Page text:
SoCal Students Work with Ducks to \'Build a Better Puck\'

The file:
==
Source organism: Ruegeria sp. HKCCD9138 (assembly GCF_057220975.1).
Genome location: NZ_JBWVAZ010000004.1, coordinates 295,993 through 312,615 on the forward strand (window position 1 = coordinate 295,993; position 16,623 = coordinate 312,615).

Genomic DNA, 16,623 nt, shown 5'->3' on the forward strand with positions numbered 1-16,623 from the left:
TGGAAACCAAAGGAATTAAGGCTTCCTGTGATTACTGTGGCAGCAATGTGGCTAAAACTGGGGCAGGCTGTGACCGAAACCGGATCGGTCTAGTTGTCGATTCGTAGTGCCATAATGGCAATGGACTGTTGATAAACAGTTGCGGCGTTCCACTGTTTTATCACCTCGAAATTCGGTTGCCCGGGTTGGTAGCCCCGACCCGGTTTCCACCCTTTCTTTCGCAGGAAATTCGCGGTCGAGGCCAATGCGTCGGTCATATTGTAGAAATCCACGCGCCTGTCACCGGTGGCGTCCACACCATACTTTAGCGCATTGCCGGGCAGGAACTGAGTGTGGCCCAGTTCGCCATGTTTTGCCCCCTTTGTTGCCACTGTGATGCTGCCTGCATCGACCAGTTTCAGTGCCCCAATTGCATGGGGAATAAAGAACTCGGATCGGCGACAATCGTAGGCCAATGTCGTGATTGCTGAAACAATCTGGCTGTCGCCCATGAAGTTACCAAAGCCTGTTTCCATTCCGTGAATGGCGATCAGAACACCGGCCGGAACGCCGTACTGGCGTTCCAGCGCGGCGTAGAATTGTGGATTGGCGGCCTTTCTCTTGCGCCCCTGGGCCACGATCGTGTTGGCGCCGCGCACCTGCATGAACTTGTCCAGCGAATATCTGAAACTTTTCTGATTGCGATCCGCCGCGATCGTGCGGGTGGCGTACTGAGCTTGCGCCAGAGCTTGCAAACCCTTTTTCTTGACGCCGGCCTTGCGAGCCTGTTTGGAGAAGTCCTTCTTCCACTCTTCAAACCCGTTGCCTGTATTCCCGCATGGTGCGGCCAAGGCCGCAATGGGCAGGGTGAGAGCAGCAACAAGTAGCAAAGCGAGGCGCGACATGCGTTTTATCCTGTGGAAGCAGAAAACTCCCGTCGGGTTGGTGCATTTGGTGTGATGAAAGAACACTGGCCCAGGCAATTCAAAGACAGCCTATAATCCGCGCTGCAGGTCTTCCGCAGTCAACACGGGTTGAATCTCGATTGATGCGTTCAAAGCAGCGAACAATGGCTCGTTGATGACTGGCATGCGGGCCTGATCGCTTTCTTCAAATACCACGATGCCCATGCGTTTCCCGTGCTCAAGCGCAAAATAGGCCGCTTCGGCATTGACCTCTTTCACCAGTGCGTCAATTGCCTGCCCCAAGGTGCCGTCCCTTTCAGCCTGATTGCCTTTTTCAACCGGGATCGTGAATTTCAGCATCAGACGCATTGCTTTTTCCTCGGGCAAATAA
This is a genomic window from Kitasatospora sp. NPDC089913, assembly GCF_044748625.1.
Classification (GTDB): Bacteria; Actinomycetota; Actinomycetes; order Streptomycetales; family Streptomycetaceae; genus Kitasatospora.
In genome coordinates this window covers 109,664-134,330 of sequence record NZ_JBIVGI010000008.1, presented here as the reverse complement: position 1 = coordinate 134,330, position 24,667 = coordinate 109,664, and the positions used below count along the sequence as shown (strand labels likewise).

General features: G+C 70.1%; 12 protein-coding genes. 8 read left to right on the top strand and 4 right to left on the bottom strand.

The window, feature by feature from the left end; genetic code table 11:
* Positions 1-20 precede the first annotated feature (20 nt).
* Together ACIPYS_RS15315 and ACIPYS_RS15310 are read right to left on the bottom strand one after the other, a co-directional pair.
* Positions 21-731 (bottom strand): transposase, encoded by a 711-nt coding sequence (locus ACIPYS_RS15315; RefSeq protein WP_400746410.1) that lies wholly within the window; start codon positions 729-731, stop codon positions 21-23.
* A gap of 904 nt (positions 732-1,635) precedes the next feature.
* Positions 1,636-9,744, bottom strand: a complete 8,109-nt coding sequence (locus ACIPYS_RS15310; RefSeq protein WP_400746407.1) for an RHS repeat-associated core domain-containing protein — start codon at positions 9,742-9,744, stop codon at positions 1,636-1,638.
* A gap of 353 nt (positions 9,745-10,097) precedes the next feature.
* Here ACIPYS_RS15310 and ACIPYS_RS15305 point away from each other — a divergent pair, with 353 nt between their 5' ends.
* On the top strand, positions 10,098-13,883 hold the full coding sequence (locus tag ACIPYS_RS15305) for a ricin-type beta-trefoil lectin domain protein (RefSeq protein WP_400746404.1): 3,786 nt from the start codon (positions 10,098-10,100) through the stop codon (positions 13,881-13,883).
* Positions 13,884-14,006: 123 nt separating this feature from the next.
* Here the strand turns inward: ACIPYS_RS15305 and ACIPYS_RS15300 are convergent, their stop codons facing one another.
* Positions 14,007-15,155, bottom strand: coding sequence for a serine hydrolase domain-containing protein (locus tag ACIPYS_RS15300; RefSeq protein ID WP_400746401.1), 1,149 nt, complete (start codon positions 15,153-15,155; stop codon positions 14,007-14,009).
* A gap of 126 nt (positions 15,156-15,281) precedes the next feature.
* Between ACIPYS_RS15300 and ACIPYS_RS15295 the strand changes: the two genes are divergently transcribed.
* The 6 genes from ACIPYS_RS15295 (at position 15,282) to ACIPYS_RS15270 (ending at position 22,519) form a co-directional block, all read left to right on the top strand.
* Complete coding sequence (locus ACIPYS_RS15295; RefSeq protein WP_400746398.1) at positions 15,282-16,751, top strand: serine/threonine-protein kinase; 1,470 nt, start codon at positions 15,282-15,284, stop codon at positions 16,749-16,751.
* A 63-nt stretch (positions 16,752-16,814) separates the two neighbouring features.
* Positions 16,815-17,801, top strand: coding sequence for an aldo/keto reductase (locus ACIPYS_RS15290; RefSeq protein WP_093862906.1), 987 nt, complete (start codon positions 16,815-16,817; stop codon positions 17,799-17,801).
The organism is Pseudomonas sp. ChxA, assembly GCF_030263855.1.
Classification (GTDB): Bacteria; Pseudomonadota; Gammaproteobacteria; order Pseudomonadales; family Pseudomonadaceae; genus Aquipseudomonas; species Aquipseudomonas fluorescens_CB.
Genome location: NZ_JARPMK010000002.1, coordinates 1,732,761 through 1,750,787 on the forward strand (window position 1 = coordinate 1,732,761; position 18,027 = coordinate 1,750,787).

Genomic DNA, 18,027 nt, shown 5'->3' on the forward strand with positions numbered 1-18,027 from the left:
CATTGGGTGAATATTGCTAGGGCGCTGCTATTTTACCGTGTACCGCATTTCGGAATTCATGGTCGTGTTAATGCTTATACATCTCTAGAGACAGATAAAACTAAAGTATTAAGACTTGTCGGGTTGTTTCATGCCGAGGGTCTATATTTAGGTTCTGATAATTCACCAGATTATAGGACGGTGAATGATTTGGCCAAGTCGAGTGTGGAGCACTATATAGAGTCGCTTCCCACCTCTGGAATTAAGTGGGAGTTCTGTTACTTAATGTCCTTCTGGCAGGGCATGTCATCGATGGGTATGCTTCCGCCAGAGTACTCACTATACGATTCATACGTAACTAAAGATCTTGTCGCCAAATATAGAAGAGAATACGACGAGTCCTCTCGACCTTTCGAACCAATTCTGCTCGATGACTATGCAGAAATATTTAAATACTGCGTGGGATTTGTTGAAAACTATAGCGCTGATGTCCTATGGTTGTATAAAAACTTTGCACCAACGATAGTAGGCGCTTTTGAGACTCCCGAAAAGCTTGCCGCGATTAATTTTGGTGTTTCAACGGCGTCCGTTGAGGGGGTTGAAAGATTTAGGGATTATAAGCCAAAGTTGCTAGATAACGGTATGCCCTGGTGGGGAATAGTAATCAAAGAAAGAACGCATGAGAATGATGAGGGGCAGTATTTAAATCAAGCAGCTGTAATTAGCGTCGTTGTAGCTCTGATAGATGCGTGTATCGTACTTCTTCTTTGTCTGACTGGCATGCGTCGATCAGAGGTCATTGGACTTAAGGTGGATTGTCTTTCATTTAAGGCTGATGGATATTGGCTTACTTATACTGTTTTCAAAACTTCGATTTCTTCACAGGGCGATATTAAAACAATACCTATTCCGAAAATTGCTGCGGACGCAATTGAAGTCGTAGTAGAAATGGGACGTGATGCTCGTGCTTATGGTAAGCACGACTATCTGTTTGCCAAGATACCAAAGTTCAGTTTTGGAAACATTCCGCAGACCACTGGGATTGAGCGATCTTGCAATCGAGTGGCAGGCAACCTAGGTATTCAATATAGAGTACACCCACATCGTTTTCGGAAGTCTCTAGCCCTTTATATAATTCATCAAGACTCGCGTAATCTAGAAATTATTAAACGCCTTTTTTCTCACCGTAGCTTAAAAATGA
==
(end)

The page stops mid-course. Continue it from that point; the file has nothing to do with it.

Just last month, 16,000 local pupils came to the Honda Center to join the Anaheim Ducks. C. O. R. E. The project\'s first flight field trip, with third-to sixth-grade students from over 170 schools exploring design, construction and science behind one of the most important elements of hockey in the classroom --the puck. As part of S. C. O. R. E. (Academic curriculum for entertainment and education) the largest annual event of the program, in January, sent 700 educational kits to schools in Southern California containing workbooks and materials based on this year\'s theme, \"make a better ice hockey. \"Not just one -- A companion course on flight 1 is designed to help teachers and students explore hockey -- Based on STEAM (science, technology, engineering, art, math) concepts through hands-on operations Activities to prepare for their field trip to the arena. Nicole Webb\'s 30 students in the fourth grade classroom at Orange Cambridge primary school have been looking forward to the first flight experience since the start of school. Weber, a longtime hockey enthusiast whose classroom decoration reflects her love for ducks, has used S for the fourth year. C. O. R. E. curriculum. \"This is one of my favorite things to do,\" Webb said of the first flight . \". \"The students know that when they were in my class at the beginning of the year, I was a hockey enthusiast, which made them excited about learning science in an interesting way. \"In the weeks leading up to the first flight field trip, Weber\'s fourth-grade students took out their exercise books every afternoon, divided into groups, studied scientific and engineering concepts such as materials, the shape and volume of ice hockey, all in preparation for the opportunity to develop their own ice hockey design. \"They may not remember all the specific details, but they will remember the experiences,\" Webb said . \". \"That\'s why I like the show. It\'s so hands-on. \"Power Academy, a project -- Basic Learning Public Charter School in Huntington Beach took part in the first flight field trip with third grade students, the first time the school took part. Like Weber, the third-grade teacher at the Power Academy, Bridget Downey, took her students through the practice book chapters in the classroom before taking a field trip. Students explore the properties of different materials in groups and their effects on friction before making their own ice hockey designs. \"Children like all the classes, especially trying the materials,\" Donnie said . \". \"They are very excited to design their own puck. \"After completing the workbook course, all participating schools and students have the opportunity to design their own ice hockey\" build better ice hockey \"challenge using Autodesk\'s online 3D design tool Tinkercad on their first flight. Students at Cambridge Elementary School logged into their classroom laptop and experimented with Tinkercad with the size, thickness and texture of the puck. Grade 4 student Andres Bennett proposes several designs using a variety of surface areas and textures. \"I like how these classes show us facts about science, so it\'s fun,\" Andres said . \". \"I \'ve never been to the Honda Center to see ducks before and the field trip was on my birthday so I\'m looking forward to it. Students participating in the school submitted their \"build better puck\" design through Tinkercad, four of which were selected and printed by a 3D printer. On the day of the first flight field trip, the Honda Center was packed with 16,000 screaming students, and the Ducks took to the ice to bring the workbook and scientific concepts behind the \"build better ice hockey\" course into life -- They use the student\'s waydesigned pucks. Jesse Mora from Cambridge Elementary School, from John F. Cardon. Kennedy Elementary School, Eddie of the power Academy and Louis huita of the Yermo school sit on the bench of the players with their teachers and watch the Ducks compete in rod handling, their winning hockey design passes and shooting training. \"It\'s so cool,\" said Jesse of Cambridge primary school . \". \"I really like it in front of the camera. The players gave me cheers and they gave us pictures and puc kids to take home. I think it\'s really great. I feel like one of the Ducks. \"In recognition of their design and creativity, the four students received a Monoprice 3D printer dedicated to the classroom, provided by the SoCal Honda dealer. For many participating students, this is their first visit to the Honda Center and seeing professional athletes using hockey to illustrate the scientific concept is an experience they will not forget soon. \"It\'s great to see all my students so excited to interact with sports and teams I love so much,\" Webb said . \". \"Their learning is applied to reality. The living environment does help to understand the importance behind science and mathematics. It\'s really incredible to have a student\'s ice hockey selected as one of the four finalists. This experience really ignited the enthusiasm of Cambridge students to continue their engineering activities. Although field trips have ended, learning has only just begun, as some schools plan to adopt steam concepts introduced in the first flight and continue to explore them in the classroom throughout the school year. \"This field trip has had such a positive impact on dynamic students,\" Donnie said . \". \"They worked very hard to prepare, complete the event pack and create a hockey design. We will continue to build on the ideas presented during our first flight. All of our student groups will be printed and judged by some community members on their hockey designs. We are very grateful to the duck for giving us this opportunity. I know this will be something my students will always remember.